East India Isles.
1818 (undated) 20.5 x 27.5 in (52.07 x 69.85 cm)
Truly a masterwork of copperplate engraving, this is Pinkerton's extraordinary 1818 map of the East Indies. Covers from Burma south to Java and from the Andaman Islands eastward as far as the Philippines and New Guinea. Includes the entire Malay Peninsula, much of Southeast Asia (Thailand, Cambodia, Vietnam), Sumatra, Java, Borneo and the Philippines. Pinkerton offers impressive detail throughout noting indigenous groups, forts, towns and cities, swamps, mountains, and river systems. Known regions such as Java and Sumatra are full of interesting notes and commentary, such as the sites of various gold mines, plantations, notes on river navigation, and comments on the terrain. Lesser known areas, such as New Guinea and the interior of Borneo, often feature simpler comments suchas 'Fresh Water' or 'Lava.' The island of Singapore, spelled 'Sincapoor' is identified. The island of Rakata, spelled 'Rakama,' where Krakatoa famously erupted in 1883, destroying the island in its entirety, is also identified. Further identifies the important centers of Siam, Bangkok, Malacca, Pegu, Rangoon, Manila, etc. Possibly the finest mapping of the region to appear in the 19th century.
Drawn by L. Herbert and engraved by Samuel Neele under the direction of John Pinkerton. This map comes from the scarce American edition of Pinkerton's Modern Atlas, published by Thomas Dobson & Co. of Philadelphia in 1818.
John Pinkerton (February 17, 1758 - March 10, 1826) was an Scottish writer, historian, and cartographer. Pinkerton was born in Edinburgh, Scotland. He was a studious youth with a passion for the classics. As a young man, he studied at Edinburgh University before apprenticing as a lawyer. Around this time, he began writing, with his first book, Elegy on Craigmillar Castle published in 1776. Pinkerton moved to London in 1781 to pursue his writing career in earnest. He successfully published several works of literature, poetry, and history. Pinkerton proved passionate in his literary and historical writings and, his correspondence with other cartographers has been labeled as aggressive, even insane. In addition to his work as a writer and historian, Pinkerton was one of the leading masters of the Edinburgh school of cartography which flourished from roughly 1800 to 1830. Pinkerton and his contemporaries (Thomson and Cary) redefined European cartography by abandoning typical 18th century decorative elements such as elaborate title cartouches and fantastical beasts in favor of detail and accuracy. Pinkerton's principle work is the Pinkerton's Modern Atlas published from 1808 through 1815 with a special American reissue by Dobson and Co. in 1818. Pinkerton relocated to Paris in 1818, where he managed his publishing business until his death in 1826.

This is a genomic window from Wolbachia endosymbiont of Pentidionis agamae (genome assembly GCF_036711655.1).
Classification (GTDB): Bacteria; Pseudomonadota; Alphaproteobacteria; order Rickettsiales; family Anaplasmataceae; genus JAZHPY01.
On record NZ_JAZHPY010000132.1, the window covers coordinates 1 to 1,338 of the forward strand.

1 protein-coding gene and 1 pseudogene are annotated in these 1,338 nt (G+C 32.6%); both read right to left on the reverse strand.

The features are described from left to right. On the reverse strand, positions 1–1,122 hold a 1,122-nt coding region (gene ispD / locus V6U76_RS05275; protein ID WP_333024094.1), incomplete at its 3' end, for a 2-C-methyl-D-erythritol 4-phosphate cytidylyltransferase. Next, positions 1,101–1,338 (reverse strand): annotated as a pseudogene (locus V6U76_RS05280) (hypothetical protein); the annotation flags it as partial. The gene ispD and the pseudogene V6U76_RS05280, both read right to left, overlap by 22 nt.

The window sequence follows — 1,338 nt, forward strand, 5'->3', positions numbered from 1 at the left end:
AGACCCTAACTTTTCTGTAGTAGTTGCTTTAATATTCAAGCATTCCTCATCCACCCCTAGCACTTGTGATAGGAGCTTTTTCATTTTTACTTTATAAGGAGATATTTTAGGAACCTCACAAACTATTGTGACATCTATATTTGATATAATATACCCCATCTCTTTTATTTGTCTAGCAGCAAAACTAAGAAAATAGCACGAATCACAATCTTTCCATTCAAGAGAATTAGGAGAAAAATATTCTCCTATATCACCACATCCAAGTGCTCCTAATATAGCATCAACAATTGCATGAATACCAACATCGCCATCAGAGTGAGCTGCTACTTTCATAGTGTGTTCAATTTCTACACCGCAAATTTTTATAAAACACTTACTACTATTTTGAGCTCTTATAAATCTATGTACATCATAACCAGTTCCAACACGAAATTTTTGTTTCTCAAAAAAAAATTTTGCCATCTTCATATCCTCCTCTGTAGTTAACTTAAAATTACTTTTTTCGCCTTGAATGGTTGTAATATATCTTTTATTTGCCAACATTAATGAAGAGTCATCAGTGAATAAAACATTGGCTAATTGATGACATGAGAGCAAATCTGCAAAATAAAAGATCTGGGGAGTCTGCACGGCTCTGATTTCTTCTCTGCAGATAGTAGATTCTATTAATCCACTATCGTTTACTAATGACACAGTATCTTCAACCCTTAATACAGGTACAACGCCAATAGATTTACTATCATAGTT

Thomas Dobson (1751 - 1823) was an American publisher active in Philadelphia during the late 18th and early 19th centuries. Dobson was born in Edinburgh, Scotland in 1751 and emigrated to Philadelphia c. 1780. In Philadelphia, he established a successful printing business by republishing edited and updated versions of important British reference materials in matching quality but at a much lower price point. He is best known for publishing the first American edition of the Encyclopedia Britannica. He also published America's first Hebrew Bible. Cartographically Dobson's most notable work is 1818 republication of Pinkerton's fantastic Modern Atlas.
Pinkerton, J., A Modern Atlas, from the Lates and Best Authorities, Exhibiting the Various Divisions of the World with its chief Empires, Kingdoms, and States; in Sixty Maps, carefully reduced from the Larges and Most Authentic Sources. 1818, Philadelphia, Thomas Dobson Edition.
Very good condition. Light spotting in lower quadrants. Blank on verso. Platemark visible.
Rumsey 0732.039. Phillips (Atlases) 724. National Maritime Museum, 409.